McCreesh vigil by dissidents is dancing on my brother’s grave, says IRA murder victim’s sister
The sister of a young man murdered by the IRA more than 30 years ago has accused dissident republicans of dancing on his grave.
Sandra Harrison, whose brother Alan Johnston was killed in 1988, spoke out ahead of a commemoration event this weekend by Saoradh.
The group, believed to be the political wing of the New IRA, will commemorate IRA hunger striker Raymond McCreesh with a black flag vigil in Newry tomorrow.
Ms Harrison has called for an end to the glorification of terrorists and asked how such public displays fit with republican calls for an 'all-inclusive' society.
Mr Johnston was just 23 when he was shot in the back by the IRA on his way to work on February 15, 1988.
The part-time UDR Lance-Corporal, a member of the Young Unionist Association, had arrived to begin his shift at Kilkeel Joinery Works when he was followed by a gunman who opened fire at close range.
The IRA claimed that one of its units had been involved in a "brave action in Kilkeel".
Tomorrow, Saoradh will commemorate McCreesh at the Newry children's play park named after him.
Ms Harrison, who is chair of victims charity MAST (Mourne Action for Survivors of Terrorism) in Kilkeel, said the event shows dissidents "still take delight in rubbing our noses in it".
"Alan was a fantastic, law-abiding young man, on his way to work, a lunchbox in one hand, a toolbox in the other," she recalled.
"He was shot in the back by a coward. He didn't stand a chance.
"We've picked up the pieces but we're living and seeing it every day, watching Sinn Fein in government, accepting Northern Ireland for what it is today.
"We've remained dignified, kept our pride, but there's nothing dignified or proud about what this commemoration stands for.
"Our wounds are still there. They're not being allowed to heal by people who still, no matter how much society casts them aside and reviles them, feel it appropriate to celebrate a terrorist. That's what Raymond McCreesh was."
McCreesh, from Camlough, south Armagh, was one of 10 republican prisoners who died in a hunger strike in the Maze Prison in 1981. His convictions included attempted murder, conspiracy to murder, possession of firearms with intent to endanger life and IRA membership.
McCreesh was caught with a shotgun which had been used in the 1976 Kingsmill massacre, when 10 Protestant workmen died.
Ms Harrison added: "He was no hero to celebrate. How long can these people carry on trying to glorify what McCreesh and his like put our country, our community, through?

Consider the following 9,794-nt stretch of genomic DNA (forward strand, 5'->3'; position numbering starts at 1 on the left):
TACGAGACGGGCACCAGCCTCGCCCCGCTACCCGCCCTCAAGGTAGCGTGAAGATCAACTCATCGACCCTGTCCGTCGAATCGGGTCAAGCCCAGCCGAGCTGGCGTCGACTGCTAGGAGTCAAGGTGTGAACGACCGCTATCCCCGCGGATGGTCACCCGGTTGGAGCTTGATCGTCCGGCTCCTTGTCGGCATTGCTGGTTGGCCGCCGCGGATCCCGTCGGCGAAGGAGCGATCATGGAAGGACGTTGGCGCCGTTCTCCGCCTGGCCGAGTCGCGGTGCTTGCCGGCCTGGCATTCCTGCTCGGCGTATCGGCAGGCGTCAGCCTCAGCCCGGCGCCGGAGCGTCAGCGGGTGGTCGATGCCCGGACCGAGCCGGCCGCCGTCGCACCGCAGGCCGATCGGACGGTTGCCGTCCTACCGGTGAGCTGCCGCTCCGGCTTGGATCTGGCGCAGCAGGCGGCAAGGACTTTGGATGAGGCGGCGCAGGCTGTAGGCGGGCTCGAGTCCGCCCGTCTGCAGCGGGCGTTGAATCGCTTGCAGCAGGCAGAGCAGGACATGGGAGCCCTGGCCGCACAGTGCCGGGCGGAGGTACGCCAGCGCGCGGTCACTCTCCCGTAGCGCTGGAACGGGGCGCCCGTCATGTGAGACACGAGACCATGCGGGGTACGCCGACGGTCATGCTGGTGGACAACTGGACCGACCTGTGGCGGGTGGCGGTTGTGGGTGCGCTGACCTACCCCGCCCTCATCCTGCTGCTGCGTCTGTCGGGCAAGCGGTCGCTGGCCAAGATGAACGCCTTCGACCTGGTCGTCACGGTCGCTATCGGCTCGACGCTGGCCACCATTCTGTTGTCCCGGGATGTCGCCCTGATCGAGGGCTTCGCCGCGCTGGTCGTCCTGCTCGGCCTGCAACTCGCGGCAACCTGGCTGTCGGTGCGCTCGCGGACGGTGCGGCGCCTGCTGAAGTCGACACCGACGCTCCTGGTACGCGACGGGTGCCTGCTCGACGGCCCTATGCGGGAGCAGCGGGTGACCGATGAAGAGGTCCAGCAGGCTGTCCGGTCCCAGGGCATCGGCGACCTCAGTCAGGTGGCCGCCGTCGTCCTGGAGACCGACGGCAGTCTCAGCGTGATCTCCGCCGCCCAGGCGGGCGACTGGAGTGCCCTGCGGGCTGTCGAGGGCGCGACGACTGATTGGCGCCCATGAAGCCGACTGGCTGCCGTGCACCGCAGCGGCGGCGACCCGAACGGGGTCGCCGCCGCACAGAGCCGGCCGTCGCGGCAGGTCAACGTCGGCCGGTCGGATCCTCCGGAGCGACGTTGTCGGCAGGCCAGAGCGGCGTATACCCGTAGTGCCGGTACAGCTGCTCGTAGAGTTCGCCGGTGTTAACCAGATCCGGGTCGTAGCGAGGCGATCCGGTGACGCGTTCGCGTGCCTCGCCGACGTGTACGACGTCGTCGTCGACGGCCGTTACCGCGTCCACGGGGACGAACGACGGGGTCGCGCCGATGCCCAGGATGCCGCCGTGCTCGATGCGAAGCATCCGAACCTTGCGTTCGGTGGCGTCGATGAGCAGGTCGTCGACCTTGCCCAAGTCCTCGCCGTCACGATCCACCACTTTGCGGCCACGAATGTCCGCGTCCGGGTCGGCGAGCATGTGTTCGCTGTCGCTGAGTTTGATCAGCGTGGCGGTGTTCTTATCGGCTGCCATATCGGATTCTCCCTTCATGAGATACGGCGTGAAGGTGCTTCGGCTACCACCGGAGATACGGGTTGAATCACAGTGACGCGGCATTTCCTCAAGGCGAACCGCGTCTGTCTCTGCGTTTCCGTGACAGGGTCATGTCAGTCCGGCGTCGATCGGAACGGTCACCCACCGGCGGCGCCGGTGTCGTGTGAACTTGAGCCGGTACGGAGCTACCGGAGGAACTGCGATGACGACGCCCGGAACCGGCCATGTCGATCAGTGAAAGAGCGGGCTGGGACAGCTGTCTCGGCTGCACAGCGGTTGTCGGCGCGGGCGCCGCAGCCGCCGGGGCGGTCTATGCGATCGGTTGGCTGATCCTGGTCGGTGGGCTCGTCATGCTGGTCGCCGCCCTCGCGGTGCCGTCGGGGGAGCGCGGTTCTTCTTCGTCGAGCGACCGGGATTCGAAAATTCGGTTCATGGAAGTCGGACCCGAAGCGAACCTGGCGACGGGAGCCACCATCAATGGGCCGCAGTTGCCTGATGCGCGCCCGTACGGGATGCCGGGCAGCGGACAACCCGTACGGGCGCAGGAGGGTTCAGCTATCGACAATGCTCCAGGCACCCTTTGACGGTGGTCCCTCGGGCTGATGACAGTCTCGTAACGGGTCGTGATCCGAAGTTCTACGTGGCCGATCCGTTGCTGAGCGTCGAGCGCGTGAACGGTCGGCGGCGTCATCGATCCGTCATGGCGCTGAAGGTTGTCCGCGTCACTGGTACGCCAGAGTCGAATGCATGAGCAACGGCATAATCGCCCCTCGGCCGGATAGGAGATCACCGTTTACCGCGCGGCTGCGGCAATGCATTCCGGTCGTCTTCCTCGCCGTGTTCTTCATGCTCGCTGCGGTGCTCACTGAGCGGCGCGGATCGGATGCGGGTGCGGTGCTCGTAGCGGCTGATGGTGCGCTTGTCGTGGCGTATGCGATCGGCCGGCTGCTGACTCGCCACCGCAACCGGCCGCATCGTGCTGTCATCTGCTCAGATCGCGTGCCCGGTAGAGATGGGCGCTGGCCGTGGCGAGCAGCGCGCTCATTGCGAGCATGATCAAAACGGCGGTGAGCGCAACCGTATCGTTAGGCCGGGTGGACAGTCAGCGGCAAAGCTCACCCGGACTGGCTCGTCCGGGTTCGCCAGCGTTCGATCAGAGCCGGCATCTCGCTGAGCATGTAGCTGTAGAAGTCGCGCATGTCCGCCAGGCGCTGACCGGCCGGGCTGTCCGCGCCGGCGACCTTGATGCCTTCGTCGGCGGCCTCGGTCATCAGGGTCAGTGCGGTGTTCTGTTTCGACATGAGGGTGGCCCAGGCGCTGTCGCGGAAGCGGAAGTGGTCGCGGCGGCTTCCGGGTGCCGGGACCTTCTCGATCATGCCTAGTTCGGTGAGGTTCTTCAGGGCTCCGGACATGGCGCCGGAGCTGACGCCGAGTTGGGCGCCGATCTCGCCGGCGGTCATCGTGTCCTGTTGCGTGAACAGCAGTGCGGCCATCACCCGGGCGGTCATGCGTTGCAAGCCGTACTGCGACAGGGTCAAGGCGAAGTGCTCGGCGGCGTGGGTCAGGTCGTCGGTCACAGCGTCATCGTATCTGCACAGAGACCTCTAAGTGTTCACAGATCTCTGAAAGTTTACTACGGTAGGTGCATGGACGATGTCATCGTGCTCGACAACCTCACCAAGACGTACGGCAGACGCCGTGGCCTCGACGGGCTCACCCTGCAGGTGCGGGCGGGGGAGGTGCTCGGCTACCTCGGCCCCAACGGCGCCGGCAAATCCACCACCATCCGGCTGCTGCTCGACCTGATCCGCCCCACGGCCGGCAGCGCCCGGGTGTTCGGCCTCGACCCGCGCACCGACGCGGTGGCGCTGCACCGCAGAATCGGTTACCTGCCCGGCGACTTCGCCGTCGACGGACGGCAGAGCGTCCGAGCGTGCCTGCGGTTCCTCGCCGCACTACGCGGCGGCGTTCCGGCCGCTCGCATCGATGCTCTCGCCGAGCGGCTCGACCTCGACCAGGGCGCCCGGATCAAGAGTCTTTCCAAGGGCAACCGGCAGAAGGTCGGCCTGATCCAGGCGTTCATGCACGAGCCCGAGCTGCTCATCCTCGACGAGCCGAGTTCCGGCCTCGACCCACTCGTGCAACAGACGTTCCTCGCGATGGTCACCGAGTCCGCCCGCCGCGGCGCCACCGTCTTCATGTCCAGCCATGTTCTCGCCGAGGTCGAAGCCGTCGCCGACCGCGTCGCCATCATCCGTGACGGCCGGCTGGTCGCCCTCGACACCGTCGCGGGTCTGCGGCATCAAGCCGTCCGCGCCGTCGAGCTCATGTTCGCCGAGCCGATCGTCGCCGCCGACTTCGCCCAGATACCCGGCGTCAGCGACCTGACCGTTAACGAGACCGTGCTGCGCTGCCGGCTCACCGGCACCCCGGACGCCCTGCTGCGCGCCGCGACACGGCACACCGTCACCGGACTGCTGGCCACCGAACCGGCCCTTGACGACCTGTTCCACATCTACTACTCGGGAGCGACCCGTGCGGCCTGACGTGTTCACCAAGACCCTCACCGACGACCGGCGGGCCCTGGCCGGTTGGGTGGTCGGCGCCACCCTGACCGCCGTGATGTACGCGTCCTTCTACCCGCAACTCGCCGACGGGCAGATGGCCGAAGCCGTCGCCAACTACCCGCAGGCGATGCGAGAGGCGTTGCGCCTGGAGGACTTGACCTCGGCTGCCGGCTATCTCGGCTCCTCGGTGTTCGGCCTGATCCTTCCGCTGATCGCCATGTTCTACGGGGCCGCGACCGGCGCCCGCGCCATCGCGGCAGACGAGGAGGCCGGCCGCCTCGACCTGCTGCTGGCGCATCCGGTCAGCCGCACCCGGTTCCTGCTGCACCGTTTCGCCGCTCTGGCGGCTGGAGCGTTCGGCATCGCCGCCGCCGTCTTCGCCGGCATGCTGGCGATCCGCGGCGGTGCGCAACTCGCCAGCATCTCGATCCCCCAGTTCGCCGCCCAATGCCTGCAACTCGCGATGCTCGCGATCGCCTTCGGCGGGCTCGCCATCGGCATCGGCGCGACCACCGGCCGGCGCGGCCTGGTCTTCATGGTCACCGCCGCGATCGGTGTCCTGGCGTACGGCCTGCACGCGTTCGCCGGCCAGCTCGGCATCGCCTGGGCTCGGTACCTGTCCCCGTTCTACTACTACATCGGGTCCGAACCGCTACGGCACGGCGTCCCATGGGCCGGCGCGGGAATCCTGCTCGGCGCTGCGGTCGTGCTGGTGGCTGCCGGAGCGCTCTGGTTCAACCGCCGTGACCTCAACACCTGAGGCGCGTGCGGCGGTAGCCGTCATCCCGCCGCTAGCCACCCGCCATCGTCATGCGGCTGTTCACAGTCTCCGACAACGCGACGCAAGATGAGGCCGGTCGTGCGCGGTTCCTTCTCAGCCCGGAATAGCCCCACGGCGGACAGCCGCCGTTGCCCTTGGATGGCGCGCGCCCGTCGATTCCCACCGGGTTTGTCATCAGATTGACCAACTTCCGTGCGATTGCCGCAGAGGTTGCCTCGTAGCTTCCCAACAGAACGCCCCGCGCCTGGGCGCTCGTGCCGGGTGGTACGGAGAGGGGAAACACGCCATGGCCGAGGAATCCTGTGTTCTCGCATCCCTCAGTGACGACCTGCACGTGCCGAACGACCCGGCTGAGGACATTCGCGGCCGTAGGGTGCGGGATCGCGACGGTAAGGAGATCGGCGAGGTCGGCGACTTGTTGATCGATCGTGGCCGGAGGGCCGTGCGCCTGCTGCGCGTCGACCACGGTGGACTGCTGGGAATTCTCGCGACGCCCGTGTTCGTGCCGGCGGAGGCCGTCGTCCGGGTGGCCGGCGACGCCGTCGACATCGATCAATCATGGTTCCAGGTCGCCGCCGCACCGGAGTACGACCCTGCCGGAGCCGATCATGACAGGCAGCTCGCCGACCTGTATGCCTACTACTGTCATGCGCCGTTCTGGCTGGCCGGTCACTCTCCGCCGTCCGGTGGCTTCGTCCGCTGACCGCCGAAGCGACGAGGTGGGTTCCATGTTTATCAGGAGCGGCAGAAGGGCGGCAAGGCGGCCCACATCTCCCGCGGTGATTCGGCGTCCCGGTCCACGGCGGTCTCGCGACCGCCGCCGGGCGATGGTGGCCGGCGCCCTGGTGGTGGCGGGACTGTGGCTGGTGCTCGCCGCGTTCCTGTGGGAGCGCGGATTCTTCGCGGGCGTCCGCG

"Time after time take another kick in the teeth.
"We're disgusted every time and it's gut wrenching to see them out there in the streets as if these actions are something to celebrate, showing their faces as if they have something to be proud about.
"Murder is nothing to be proud about.
"We know they want a reaction. They do this to get into our faces even though society has shunned them and what they stand for, condemned them, particularly these past few weeks since the murder of Lyra McKee," she added.
Ms Harrison said most in society did not want events like the one tomorrow.
She added: "We've never had an apology over Alan's murder. We've never had justice of any sort. But we're strong, we'll keep going. Despite the disgust at the actions of Saoradh, the strength of the victims will shine through.
"We are very proud of our loved ones who lost their lives, murdered, and we have nothing to be afraid of. We have truth on our side.
"But if republican politicians continue to call for an 'all-inclusive' society, can they tell me what they mean?
"Does that include me and so many others who are appalled by the continued celebration of terrorists who took loved ones from us, murdered them and now celebrate people like Raymond McCreesh?
"Is constantly getting in the faces of the community, winding them up, dancing on the graves of our family members part of that all-inclusive society republican politicians aspire to?"
The naming of McCreesh Park sparked a long-running controversy. Unionists demanded the name be changed, while republicans insisted it be retained, with the SDLP caught in the middle.
Last autumn, unionists and the SDLP backed plans to sell the park, stating that the current facility was "surplus to requirements" and the naming of the area would be a matter for the new owners.
Ahead of tomorrow's planned commemoration, Saoradh spokesperson Stephen Murney said the group was "immensely proud of the sacrifice Raymond McCreesh made for his country's freedom" and hailed him a hero.
"This commemorative event will give everyone the opportunity to remember Raymond in a dignified and fitting fashion," he said.
"No better place to have this event than in the heart of the community who hold him in such hi gh esteem.
"Ray McCreesh was a revolutionary IRA volunteer and local hero.
"He made a massive sacrifice and suffered for us all in an unimaginable way."